As an attorney, you should be aware of the asset location process to better assist your clients in making informed investment and funding decisions. For estate planning attorneys, it should be evident that much of the asset location process is and should be led by investment professionals; however, in many cases, the lawyer’s role can be very powerful because there are a multitude of planning strategies and consequent legal entities used to achieve a client’s tax or wealth management objectives. Better communication brings enhanced coordination among the client’s team of advisors, better asset allocation and location decisions, and ultimately higher net after-tax results for the client.13
1 The authors realize that there are differing views on the advisability of placing the widow’s homestead into her revocable trust. They acknowledge both views and have, only for purposes of this example, assumed that Jordan believes that keeping the homestead out of the revocable trust is appropriate.
2 The authors realize that under today’s investment allocation models, allocation only to equities and fixed income is inappropriate, and that allocations should also include, by way of example and not limitation, cash, cash equivalents, and alternative investments. It is beyond the scope of this article to discuss the actual asset allocation that would be appropriate in this example; the authors’ goal is simply to illustrate how asset allocation and location affect the client’s investments.
3 Currently, the vast majority of “asset location” literature has been written by and for economists, accountants, or financial planners. See, e.g., William Reichenstein, Calculating After-Tax Asset Allocation Is Key to Determining Risk, Returns, and Asset Location, J. of Financial Planning (July 2007); Richard B. Toolson & Caroline K. Craig, When Should Investments in Equities Earmarked for Retirement Be Placed in Taxable Accounts Instead of Retirement Accounts, Taxes – The Magazine (August 2006); Gobind Daryanani & Chris Cordaro, Asset Location: A Generic Framework for Maximizing After-Tax Wealth, J. of Financial Planning (January 2005); Robert M. Dammon, Chester S. Spatt, & Harold H. Zhang, Optimal Asset Location and Allocation with Taxable and Tax-Deferred Investing, 59 J. of Finance (June 2004); John B. Shoven & Clemens Silam, Asset Location in Tax-deferred and Conventional Savings Accounts, 88 J. of Public Economics (January 2004). These articles also provide empirical data to support the thesis that asset location is critical to proper investment and estate planning.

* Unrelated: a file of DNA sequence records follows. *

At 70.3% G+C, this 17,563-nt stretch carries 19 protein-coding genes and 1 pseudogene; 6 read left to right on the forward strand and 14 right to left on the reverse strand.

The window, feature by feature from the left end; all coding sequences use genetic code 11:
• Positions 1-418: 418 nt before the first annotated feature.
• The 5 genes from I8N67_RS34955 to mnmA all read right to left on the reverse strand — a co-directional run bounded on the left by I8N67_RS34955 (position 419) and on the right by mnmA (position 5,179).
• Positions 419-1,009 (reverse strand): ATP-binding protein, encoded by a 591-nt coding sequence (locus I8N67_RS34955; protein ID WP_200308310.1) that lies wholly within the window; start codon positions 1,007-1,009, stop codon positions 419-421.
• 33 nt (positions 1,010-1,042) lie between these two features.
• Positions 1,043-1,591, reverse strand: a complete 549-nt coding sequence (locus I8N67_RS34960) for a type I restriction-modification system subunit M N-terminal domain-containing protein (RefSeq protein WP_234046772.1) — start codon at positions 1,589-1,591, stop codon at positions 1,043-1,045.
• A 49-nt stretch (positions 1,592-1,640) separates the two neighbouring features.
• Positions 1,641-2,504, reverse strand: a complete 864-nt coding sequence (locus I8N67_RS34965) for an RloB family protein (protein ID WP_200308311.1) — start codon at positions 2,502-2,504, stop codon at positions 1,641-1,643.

4 See Sean Gillia, Think Forward, Act Now: Wealth Management for the New World, Capital Acumen (Fall 2009), available at http://www.ustrust.com/publish/ust/pdfs/UST_Standalone-coverfeature%2010.6.09.pdf.
5 The authors assume a simplistic asset allocation for purposes of this example. In addition to equities and fixed income, the authors acknowledge that models today include, by way of example and not limitation, allocations to cash, cash equivalents, and alternative investments.
6 The wash sale rules not only defer recognition of losses, but in certain cases will deny the loss if the client attempts to sell loss stock in his or her taxable account and buy it back in the IRA before or after 30 days. It is irrelevant if this was done inadvertently. See Rev. Rul. 2008-5.
7 The authors acknowledge that the advisors might want to coordinate efforts by communicating with Sophie to see if that investment strategy would be amenable to her (and her descendants).
8 Some commentators advocate making the asset allocation decision on an after-tax basis. See note 3.
9 E.g., Fla. Stat. Ch. 736 (2009).
10 E.g., Fla. Stat. Ch. 518 (2009).
11 E.g., Fla. Stat. Ch. 738 (2009).
12 See note 3.
13 The views and conclusions expressed in this article are those of the authors and not necessarily those of Bank of America, N.A.
Andrew Huber is a senior vice president and wealth strategist at U.S. Trust, Bank of America Private Wealth Management, in Palm Beach. He received his J.D. from the University of Miami School of Law and LL.M. (tax) from the University of Florida College of Law.
Lester Law is a senior vice president at U.S. Trust, Bank of America Private Wealth Management, in Naples, where he serves as a wealth strategist in the National Planning Solutions Group. He received his BBA (accounting) from Florida International University, his MST from the University of Miami, his J.D. from the University of North Carolina at Chapel Hill, and an LL.M. (tax) from the University of Florida College of Law.
This column is submitted on behalf of the Tax Section, Frances D. McCoid Sheehy, chair, and Michael D. Miller and Benjamin Jablow, editors.